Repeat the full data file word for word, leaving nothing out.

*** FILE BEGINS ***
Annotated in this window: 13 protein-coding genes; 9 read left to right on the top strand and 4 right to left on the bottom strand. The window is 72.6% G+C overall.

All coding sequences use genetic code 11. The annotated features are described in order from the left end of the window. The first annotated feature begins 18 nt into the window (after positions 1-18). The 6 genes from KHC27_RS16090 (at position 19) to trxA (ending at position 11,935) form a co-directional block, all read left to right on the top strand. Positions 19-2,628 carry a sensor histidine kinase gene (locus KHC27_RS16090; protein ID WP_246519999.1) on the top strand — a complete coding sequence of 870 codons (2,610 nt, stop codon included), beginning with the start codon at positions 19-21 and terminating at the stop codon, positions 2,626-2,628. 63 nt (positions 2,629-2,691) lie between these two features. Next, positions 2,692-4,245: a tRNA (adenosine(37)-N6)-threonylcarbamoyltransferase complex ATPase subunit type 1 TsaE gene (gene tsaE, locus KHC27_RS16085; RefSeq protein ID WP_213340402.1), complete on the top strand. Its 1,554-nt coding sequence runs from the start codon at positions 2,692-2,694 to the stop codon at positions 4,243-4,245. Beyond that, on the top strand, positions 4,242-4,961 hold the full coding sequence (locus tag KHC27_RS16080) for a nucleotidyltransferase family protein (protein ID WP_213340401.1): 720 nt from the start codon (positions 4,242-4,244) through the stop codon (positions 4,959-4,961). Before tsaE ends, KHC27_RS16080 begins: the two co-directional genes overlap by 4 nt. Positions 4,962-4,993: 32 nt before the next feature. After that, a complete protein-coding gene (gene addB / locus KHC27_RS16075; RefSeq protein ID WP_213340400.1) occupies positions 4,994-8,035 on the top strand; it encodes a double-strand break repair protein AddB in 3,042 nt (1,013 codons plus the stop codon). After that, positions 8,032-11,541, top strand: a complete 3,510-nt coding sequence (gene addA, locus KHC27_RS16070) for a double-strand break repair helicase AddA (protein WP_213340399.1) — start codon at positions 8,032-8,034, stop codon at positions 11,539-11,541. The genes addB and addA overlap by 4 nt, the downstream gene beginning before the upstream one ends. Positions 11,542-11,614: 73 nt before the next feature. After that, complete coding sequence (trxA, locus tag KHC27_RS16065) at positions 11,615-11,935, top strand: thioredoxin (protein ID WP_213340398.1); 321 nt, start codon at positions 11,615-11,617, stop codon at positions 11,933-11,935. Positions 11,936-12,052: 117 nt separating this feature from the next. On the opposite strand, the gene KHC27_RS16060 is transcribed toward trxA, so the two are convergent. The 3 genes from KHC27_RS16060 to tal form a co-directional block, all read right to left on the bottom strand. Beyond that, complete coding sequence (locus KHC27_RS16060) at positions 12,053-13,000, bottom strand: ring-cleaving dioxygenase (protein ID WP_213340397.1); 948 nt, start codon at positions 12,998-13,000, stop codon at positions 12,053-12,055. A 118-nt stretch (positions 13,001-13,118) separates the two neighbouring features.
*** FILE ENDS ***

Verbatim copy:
Annotated in this window: 13 protein-coding genes; 9 read left to right on the top strand and 4 right to left on the bottom strand. The window is 72.6% G+C overall.

All coding sequences use genetic code 11. The annotated features are described in order from the left end of the window. The first annotated feature begins 18 nt into the window (after positions 1-18). The 6 genes from KHC27_RS16090 (at position 19) to trxA (ending at position 11,935) form a co-directional block, all read left to right on the top strand. Positions 19-2,628 carry a sensor histidine kinase gene (locus KHC27_RS16090; protein ID WP_246519999.1) on the top strand — a complete coding sequence of 870 codons (2,610 nt, stop codon included), beginning with the start codon at positions 19-21 and terminating at the stop codon, positions 2,626-2,628. 63 nt (positions 2,629-2,691) lie between these two features. Next, positions 2,692-4,245: a tRNA (adenosine(37)-N6)-threonylcarbamoyltransferase complex ATPase subunit type 1 TsaE gene (gene tsaE, locus KHC27_RS16085; RefSeq protein ID WP_213340402.1), complete on the top strand. Its 1,554-nt coding sequence runs from the start codon at positions 2,692-2,694 to the stop codon at positions 4,243-4,245. Beyond that, on the top strand, positions 4,242-4,961 hold the full coding sequence (locus tag KHC27_RS16080) for a nucleotidyltransferase family protein (protein ID WP_213340401.1): 720 nt from the start codon (positions 4,242-4,244) through the stop codon (positions 4,959-4,961). Before tsaE ends, KHC27_RS16080 begins: the two co-directional genes overlap by 4 nt. Positions 4,962-4,993: 32 nt before the next feature. After that, a complete protein-coding gene (gene addB / locus KHC27_RS16075; RefSeq protein ID WP_213340400.1) occupies positions 4,994-8,035 on the top strand; it encodes a double-strand break repair protein AddB in 3,042 nt (1,013 codons plus the stop codon). After that, positions 8,032-11,541, top strand: a complete 3,510-nt coding sequence (gene addA, locus KHC27_RS16070) for a double-strand break repair helicase AddA (protein WP_213340399.1) — start codon at positions 8,032-8,034, stop codon at positions 11,539-11,541. The genes addB and addA overlap by 4 nt, the downstream gene beginning before the upstream one ends. Positions 11,542-11,614: 73 nt before the next feature. After that, complete coding sequence (trxA, locus tag KHC27_RS16065) at positions 11,615-11,935, top strand: thioredoxin (protein ID WP_213340398.1); 321 nt, start codon at positions 11,615-11,617, stop codon at positions 11,933-11,935. Positions 11,936-12,052: 117 nt separating this feature from the next. On the opposite strand, the gene KHC27_RS16060 is transcribed toward trxA, so the two are convergent. The 3 genes from KHC27_RS16060 to tal form a co-directional block, all read right to left on the bottom strand. Beyond that, complete coding sequence (locus KHC27_RS16060) at positions 12,053-13,000, bottom strand: ring-cleaving dioxygenase (protein ID WP_213340397.1); 948 nt, start codon at positions 12,998-13,000, stop codon at positions 12,053-12,055. A 118-nt stretch (positions 13,001-13,118) separates the two neighbouring features.